Results were tabulated using Kruskal-Wallis and Friedman analyses of the 100 data sets to evaluate for any statistical bias among the surgeons. Overall improvement in these parameters at 1 year after rhytidectomy was used as a marker
of success in achieving an aesthetically pleasing facial shape and contour.
Based on this large review of one surgeon’s (R.J.R.) experience with individualized component face lift, a system of preoperative evaluation was delineated based on facial shape analysis. The corresponding surgical technique of SMAS
shaping was outlined as it corresponded to preoperative facial shape and symmetry. There was no statistical bias (p < 0.005) among the three surgeons’ assessment of facial shape asymmetry, height, width, and the larger orbital aperture (p< 0.05). Orbital aperture was useful as a secondary soft sign and seemed to correlate with the longer facial side.
The overall method of analysis was simple and reproducible. Furthermore, statistically significant improvement (p < 0.05) in asymmetry and aesthetic facial rejuvenation was achieved based on the summed reviewer scores. The summed
scores from postoperative evaluations from the three reviewers were 1.63, 1.9, and 1.79 (asymmetry grades 1 to 4), suggesting marked improvement in postoperative facial shape and symmetry. The percentage improvement from preoperative to postoperative asymmetry scores is illustrated in Figures 2 and 3.
The skin is undermined in the subcutaneous plane to expose the underlying fat compartments and SMAS. The differential skin undermining and SMAS treatment allow for a more natural redistribution of skin at closure. The direction of skin
redraping is not obligated to follow the same vector of SMAS manipulation, which is a disadvantage of skin-SMAS unit techniques. The extent of skin undermining is determined preoperatively and is based mostly on the facial (malar) width (Table 1). The amount of undermining can be extended, if necessary, during and after SMAS treatment based on any skin irregularities, such as dimpling/tethering or displeasing contour. It is important to start out with less undermining because excessive undermining is irreversible, can distort the oral commissure, and may work against the intended facial shaping. The skin is undermined at a minimum to the most anterior edge of the planned SMAS-ectomy or SMAS incision /undermining/ stacking line.
“Limited” undermining is defined as lateral to the lateral canthal region and is indicated in wide faces. In addition, skin undermining should not extend anterior (medial) to the lateral canthus if a “horizontally” angled SMAS-ectomy or SMASstacking is planned. This allows the inferiorly located cheek fullness to remain attached to the skin flap in the precise location that needs the most vertical mobility. The resultant effect is greater malar projection and submalar hollowing, prevention of excess malar width, and improvement of the wide jawline (wide jowls).
“Extended” undermining is defined as medial to the zygomatic major origin and lateral canthus. Overall, when the midface is narrow, more undermining is required. This allows access to the more medial SMAS and fat compartments. The
soft tissue in this region can now be moved a greater distance in an oblique fashion (perpendicular to the nasolabial fold). This improves malar width and overall cheek fullness. Extended undermining is also necessary when significant skin redundancy is found medial to the lateral canthus, commonly present in patients with jowling that is located more inferiorly, pronounced marionette lines, and after massive weight loss. Low-set jowls help define the longer facial side,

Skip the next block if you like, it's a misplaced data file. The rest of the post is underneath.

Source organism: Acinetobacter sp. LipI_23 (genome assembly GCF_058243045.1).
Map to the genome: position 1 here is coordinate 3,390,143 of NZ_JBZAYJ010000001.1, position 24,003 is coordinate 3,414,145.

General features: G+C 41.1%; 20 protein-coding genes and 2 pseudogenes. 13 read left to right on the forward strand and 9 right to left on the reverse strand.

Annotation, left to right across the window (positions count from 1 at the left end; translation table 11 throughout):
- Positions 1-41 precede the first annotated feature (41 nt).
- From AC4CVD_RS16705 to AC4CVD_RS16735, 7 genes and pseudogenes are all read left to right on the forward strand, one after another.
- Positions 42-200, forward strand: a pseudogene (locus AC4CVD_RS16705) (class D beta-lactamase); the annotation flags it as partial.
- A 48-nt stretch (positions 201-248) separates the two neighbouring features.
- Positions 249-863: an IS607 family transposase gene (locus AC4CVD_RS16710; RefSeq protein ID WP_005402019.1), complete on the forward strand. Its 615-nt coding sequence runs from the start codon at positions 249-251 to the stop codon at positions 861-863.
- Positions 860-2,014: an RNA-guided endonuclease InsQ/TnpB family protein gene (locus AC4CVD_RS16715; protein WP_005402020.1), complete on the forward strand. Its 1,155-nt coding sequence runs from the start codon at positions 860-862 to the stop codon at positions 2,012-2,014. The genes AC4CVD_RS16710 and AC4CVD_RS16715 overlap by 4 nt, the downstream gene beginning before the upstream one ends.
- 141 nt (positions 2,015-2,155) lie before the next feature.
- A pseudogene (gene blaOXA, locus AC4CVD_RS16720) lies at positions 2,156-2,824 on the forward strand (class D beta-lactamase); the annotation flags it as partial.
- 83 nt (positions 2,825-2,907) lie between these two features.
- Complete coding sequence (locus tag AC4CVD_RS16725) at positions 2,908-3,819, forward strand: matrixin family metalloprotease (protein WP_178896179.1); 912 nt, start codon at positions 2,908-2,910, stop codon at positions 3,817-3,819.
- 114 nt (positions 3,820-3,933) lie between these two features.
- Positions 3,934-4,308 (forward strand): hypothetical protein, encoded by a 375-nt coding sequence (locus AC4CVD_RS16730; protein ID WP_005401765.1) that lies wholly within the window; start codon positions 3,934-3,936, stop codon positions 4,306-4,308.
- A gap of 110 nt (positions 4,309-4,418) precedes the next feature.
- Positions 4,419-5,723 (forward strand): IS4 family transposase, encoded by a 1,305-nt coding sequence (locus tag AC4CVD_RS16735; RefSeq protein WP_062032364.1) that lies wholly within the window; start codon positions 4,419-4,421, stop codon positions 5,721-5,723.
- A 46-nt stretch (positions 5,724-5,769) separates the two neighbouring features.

which is commonly the narrower side.
Facial Fullness (Midface WIdth)
SMAS-ectomy is performed to debulk the submalar region when the midface is full or wide. The shorter midfacial side tends to also be the fuller side. Generalized fullness or round faces, however, can present in long faces, which also dictate
SMAS-ectomy. Preoperative evaluation of facial length will dictate the orientation or angle of the SMAS shaping and the direction of SMAS movement.
When performing SMAS-stacking, the SMAS is incised, undermined proximally and distally, and then advanced toward a central axis line (Fig. 5). As the incised/undermined edges are brought over the remaining SMAS base, a three-layered
stacking effect is produced, which enhances malar projection and cheek fullness. The exact location in which the SMAS is incised is important. More facial augmentation can be performed with adjunctive fat augmentation. Stuzin et al.’s
technique folds the SMAS upon itself in this region to create a similar effect. The amount of SMAS incorporated in each individual suture bite will also add to the fullness. Taking larger bites or more numerous bites of SMAS serves to further
augment tissue. Using finesse in “spot plication” will help balance overall midface shape by blending contour transition points to decrease lumpiness and irregularities.
The underlying skeletal support also plays a role in determining facial shaping goals. A patient who has strong skeletal support, evidenced by greater interzygomatic width and more prominent malar eminences, may not require as much
SMAS-stacking over the lateral malar region. This type of facial shape would benefit from a horizontally directed SMAS layering or SMAS-ectomy that mobilizes tissue in a vertical direction.
Facial Length (Height)
Difference in facial length must be recognized, because altering the direction of SMAS motion can balance out the final facial shape. Malar highlights tend to be located more superior on the longer facial side, resulting in more pronounced
submalar hollowing and a “narrow” midface. A long/narrow or short/narrow facial shape requires an oblique direction of pull to avoid creating excessive submalar hollowing and to distribute soft-tissue fullness more laterally, where it will